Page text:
Q. I have a 2010 Mazda Miata — the most fun car I have ever owned. When it was in for service the mechanic showed me some green substance around the water-pump. It wasn’t wet, it was just a film, but he suggested the water pump should be replaced. I have never seen any signs of leakage, and the antifreeze is always full. Should I spend the $350 to replace it?
A. When that engine gets very hot, a little steam will make its way out of the water pump bleed hole, leaving a slight film. That is normal. If the substance looks like green accumulated sugar, then the water pump is leaking and needs replacement.
Q. I heard your radio program podcast, and you and a fellow auto writer were talking about the McLaren GT. I thought it was an interesting conversation until I heard the price, $250,000. Why would anyone buy a car like this — it is just plain stupid!
A. The McLaren GT is a unique car for an equally unique buyer. I don’t drive supercars often, and generally I’m happy to get back to more mainstream vehicles. As a general rule, they ride hard, they’re uncomfortable, and are torturous in stop and go traffic. The McLaren GT was comfortable, handled like it was on rails, and the acceleration was intoxicating. The worst thing about the McLaren was that it’s a bit of a challenge to get in and out of (it could be my age), and how many people were trying to take pictures of it. Although I think any car this expensive or with outlandish horsepower is crazy and not for me, I’m still glad we live in a place where, if you have the means, you can buy one.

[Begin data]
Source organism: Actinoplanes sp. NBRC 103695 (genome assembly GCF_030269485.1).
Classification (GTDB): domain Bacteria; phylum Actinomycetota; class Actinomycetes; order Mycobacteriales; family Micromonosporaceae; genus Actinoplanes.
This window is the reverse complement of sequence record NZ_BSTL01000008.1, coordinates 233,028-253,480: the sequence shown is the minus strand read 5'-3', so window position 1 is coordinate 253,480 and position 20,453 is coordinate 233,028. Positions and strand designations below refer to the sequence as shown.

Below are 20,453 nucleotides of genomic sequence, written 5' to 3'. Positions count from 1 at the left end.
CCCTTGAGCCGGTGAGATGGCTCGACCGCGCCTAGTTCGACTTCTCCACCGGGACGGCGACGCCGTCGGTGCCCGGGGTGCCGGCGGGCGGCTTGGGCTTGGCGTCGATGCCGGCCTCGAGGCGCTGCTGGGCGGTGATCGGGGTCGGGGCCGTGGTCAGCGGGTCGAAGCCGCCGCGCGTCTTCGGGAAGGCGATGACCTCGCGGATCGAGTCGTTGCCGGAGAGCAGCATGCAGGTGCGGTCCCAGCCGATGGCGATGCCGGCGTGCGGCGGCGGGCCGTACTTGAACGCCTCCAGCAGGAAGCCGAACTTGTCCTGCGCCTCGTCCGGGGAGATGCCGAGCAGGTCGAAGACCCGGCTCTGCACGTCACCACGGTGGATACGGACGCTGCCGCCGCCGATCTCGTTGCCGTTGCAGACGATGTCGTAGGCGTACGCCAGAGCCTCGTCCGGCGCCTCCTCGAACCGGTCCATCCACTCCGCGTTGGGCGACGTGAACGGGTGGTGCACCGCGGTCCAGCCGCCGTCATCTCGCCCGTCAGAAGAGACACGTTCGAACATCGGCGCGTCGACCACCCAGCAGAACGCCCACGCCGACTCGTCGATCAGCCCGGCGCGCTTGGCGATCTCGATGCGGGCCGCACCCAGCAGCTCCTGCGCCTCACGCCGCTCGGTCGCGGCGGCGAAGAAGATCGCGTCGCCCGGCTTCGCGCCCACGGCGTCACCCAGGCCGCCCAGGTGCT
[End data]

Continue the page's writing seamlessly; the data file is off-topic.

Q. I always try to perform all of my own car repairs, and recently I changed the spark plugs on my Jeep Liberty. The engine was running fine, but now it is not. I thought that maybe I had damaged a spark plug when putting them in, but when I put the old ones back, it still ran rough. This is a spare vehicle, and I just gave up and parked it. Any thoughts on what happened?
A. This engine due to the fairly tight engine compartment, it is pretty easy to swap the spark plug wires. The very first thing I would do is trace each wire to see if it is connected to the correct spark plug. The ignition wires and coils are an odd arrangement on that engine, with one coil for two spark plugs. It is also possible that you could have damaged a spark plug wire when you removed them, which would cause a misfire.
John Paul is AAA Northeast’s Car Doctor. He has over 40 years of experience in the automotive business and is an ASE-certified master technician. E-mail your car question to [email protected]